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Dear lawmakers focus at child poverty in US, we had enough so-called “humanitarian aid” activities


Dear lawmaker,

Recently, 107 of you (members of the US Congress, both Republicans and Democrats) wrote to the Indian Home Minister, Rajnath Singh to allow the American charity, Compassion International (CI) to continue it’s work in India.

Your missive opens on a warm note: ”As the largest and oldest democracies in the world, India and the US share bonds rooted in political pluralism and respect for the rule of law.” The subsequent sentences, reveal your real intent. “It is with this in mind that we write to express our deep concern over the lack of transparency and consistency in your government’s enforcement of the Foreign Contribution (regulations) Act.”

“The ongoing case of US-based Compassion International, which will have harmful consequences for many Indian children, has caused serious concern within the US Congress.”

Dear US lawmakers, on the face, your letter is touching, full of concern for the unfortunate destitute children of a faraway developing country. But are you sure that CI’s activities are motivated purely by compassion for the underprivileged children of India? Is there no hidden agenda? What has been the record of CI since it started its operations in India in 1968?

If compassion for the destitute kids was the core of the organisation’s operations in India, it has a lot of work cut out for it in the US itself. In 2011, child poverty in the US reached record-high levels with 16.7 million children living in insecure households, about 35 per cent over the 2007 levels, the second highest relative child poverty rates in the developed world. According to a 2016 study by the Urban Institute, teenagers in low income communities are often forced to save school lunches, sell drugs or offer sexual favours because they couldn’t afford food. A 2014 report by the National Center on Family Homelessness states the number of homeless children in the US has reached a record level -nearly 2.5 million children, or one child in ever 30, was homeless in 2013.

Along with poverty, children in your country suffer in broken families as well. There is a divorce every 36 second. That is nearly 2,400 divorces per day, 16,800 divorces per week and 8,76,000 divorces a year. As a result, only 46 per cent of the children are living with two parents who are both in their first marriage. While in the early 1960s, babies typically arrived after a wedding, today four in ten births in your country occur to women who are either single or live in with a partner.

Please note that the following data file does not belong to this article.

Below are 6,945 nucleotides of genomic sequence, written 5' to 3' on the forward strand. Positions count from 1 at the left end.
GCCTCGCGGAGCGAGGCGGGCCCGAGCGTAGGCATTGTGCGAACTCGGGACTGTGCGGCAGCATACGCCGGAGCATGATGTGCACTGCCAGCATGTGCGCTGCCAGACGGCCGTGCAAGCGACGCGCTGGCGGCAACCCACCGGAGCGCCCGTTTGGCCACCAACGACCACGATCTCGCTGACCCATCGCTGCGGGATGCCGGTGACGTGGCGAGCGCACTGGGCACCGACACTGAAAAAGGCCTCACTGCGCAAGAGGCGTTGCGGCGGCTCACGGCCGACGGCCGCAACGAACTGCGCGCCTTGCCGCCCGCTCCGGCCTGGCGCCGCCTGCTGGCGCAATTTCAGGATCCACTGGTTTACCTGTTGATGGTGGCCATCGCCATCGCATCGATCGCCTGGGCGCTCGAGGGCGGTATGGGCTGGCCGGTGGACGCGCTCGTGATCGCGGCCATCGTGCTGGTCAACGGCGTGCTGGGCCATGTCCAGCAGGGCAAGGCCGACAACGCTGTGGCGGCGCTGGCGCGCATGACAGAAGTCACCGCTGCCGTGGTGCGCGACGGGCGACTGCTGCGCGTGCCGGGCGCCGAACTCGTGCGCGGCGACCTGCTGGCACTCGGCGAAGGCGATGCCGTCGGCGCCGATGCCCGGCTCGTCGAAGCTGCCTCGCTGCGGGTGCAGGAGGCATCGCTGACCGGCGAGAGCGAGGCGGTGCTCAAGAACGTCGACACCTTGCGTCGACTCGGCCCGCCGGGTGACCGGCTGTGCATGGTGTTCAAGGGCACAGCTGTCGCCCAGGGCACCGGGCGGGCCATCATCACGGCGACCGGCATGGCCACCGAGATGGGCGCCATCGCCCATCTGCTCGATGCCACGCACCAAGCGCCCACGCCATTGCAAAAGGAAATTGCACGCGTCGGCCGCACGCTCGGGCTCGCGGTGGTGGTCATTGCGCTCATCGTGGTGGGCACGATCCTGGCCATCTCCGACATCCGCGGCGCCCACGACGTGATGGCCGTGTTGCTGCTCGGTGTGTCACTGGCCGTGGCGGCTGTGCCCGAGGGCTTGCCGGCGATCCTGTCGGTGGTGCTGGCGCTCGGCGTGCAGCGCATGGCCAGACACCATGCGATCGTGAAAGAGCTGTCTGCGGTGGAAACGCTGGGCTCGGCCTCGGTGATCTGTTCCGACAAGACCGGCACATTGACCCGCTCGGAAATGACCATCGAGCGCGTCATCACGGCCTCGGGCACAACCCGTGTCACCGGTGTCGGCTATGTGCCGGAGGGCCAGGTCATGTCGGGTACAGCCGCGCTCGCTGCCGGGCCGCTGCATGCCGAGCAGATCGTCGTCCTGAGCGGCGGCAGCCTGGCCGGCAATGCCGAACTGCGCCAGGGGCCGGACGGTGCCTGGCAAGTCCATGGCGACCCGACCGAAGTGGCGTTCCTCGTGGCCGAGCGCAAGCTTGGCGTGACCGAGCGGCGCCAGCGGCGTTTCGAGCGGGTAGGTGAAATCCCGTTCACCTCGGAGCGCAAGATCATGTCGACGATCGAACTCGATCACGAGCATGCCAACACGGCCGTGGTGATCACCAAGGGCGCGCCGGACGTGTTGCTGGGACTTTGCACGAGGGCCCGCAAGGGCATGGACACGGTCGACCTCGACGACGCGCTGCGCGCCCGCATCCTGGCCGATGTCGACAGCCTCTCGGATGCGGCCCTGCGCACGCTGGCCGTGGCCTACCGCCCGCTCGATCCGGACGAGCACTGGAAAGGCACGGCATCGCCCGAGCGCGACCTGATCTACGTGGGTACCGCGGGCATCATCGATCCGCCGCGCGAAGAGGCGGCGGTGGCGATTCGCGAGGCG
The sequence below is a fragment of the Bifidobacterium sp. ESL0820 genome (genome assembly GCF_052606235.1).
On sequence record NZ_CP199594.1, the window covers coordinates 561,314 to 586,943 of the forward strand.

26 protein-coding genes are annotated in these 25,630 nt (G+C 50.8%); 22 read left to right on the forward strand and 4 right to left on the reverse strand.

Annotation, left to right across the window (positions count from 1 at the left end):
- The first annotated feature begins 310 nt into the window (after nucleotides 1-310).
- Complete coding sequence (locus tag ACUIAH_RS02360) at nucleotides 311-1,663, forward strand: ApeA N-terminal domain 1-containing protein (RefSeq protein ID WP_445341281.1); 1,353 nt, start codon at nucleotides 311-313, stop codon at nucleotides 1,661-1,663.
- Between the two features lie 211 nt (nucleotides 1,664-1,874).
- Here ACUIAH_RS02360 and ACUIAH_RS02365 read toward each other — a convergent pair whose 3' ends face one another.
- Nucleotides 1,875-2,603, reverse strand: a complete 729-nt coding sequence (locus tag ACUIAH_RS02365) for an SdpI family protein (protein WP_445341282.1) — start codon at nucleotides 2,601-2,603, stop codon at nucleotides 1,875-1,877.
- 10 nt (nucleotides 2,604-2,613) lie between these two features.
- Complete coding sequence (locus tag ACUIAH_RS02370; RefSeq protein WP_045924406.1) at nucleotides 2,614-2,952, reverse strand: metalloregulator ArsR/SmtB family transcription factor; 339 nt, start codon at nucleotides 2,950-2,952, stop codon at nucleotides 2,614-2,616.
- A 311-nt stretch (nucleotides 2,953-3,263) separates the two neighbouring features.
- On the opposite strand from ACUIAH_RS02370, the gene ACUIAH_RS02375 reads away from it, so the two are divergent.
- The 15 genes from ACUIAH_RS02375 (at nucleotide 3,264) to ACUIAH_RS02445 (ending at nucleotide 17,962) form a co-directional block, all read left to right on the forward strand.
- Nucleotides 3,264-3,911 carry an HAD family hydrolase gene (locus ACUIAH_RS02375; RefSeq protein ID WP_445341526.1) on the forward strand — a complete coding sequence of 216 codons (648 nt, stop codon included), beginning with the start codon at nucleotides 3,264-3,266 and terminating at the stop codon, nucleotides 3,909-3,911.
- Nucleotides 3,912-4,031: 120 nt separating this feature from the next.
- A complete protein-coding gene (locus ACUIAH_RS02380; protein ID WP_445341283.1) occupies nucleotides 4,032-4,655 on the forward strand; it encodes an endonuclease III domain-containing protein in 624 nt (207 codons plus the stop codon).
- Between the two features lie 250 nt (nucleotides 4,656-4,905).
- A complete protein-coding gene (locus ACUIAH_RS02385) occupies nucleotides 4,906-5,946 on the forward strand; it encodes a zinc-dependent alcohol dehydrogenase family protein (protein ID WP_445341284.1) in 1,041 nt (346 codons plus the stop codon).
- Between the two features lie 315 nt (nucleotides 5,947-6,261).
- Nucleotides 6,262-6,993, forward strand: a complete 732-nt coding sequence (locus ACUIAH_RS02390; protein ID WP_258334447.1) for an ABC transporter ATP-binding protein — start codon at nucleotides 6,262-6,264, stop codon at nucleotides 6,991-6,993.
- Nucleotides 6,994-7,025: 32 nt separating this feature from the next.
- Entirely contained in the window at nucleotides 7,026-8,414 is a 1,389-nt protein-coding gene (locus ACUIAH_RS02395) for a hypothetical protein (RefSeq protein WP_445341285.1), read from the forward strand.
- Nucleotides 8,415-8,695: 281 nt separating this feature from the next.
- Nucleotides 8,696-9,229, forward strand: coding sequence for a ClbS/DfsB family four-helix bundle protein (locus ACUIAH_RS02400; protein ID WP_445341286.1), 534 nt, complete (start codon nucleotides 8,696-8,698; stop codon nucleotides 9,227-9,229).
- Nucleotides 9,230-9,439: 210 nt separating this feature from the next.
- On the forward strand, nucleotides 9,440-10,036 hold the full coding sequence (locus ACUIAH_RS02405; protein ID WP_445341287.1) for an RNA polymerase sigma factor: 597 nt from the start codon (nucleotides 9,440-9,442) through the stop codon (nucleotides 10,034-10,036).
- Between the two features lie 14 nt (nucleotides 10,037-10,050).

Honourable US lawmakers, you will agree that a secure home and strong family help a child cope up with poverty better. In your country, a large number of children suffer double disadvantage. They need enormous emotional support from the society to make up for broken homes, apart from monetary assistance. But CI’s heart does not bleed for these hapless American children. It spends around $50 million annually in India as “humanitarian aid”. Why? Because, CI has souls to save for the Christ in India and the US does not offer any such opportunity, since the destitute there are already Christians.

Dear US lawmakers, CI has been duly investigated by Indian officials, within the framework of our legal system, accountable to our Parliament and Judiciary. Is it fair on your part to interfere in our affairs? CI operated through Caruna Bal Vikas Trust in India. Its child “welfare” activities included holding Christian prayers on a daily basis, celebrating only Christian festivals, offering prizes for recitation of Bible verses and holding “Compassion Young Adult Meet”, where a person gives Christian inputs. Are the CI’s objectives not clear?

We have had enough of such “service” after the Portuguese landed in Goa in the 15th century and also when the Church secured the inclusion of a clause in the East India Company’s charter Act of 1813 that opened the doors of our country to British missionaries. In the name of “service”, missionaries broke families, divided communities and alienated converted individuals from the land of their birth. In the 1857  war of independence, the community of Indian Christian converts was the only one to remain loyal to the British in the areas that revolted. Are you caught in a time warp? We are in the 21st Century, but a part of you lives in 18th, wherein western Christian missionaries and organisations took upon themselves the “noble” task of shouldering the “white man’s burden” of saving the souls of heathens and civilising them.

Christopher Columbus “discovered” Americas for the Christian world in 1492. The long sea voyage had worn him out. The locals, later called “Red Indians” welcomed him. We all know how Columbus, his colleagues and successors returned their hospitality. Red Indians and their culture are now museum pieces in their own land. US lawmakers, you can dismiss my views as that of a Hindu zealot. But remember, even Mahatma Gandhi was so scandalised by the unethical activities of Christian missionaries that in 1935, he said, “If I had power and could legislate, the first thing I would ban is conversions.” Because most conversions are through fraudulent means or inducement.

You, the distinguished leaders of the US democracy, please do not become a part of the racket to purchase souls in exchange for a loaf of bread. I am sure the Christ will never forgive this. Together, we can work for a better world where everybody’s faith is sacred, respected and there is no place for conversion through fraud or force. For God, irrespective of the name we give, and the path we take to reach Him, is One.

By Balbir Punj

The author is former Rajya Sabha member and Delhi-based commentator on social and economic issues

Courtesy: New Indian Express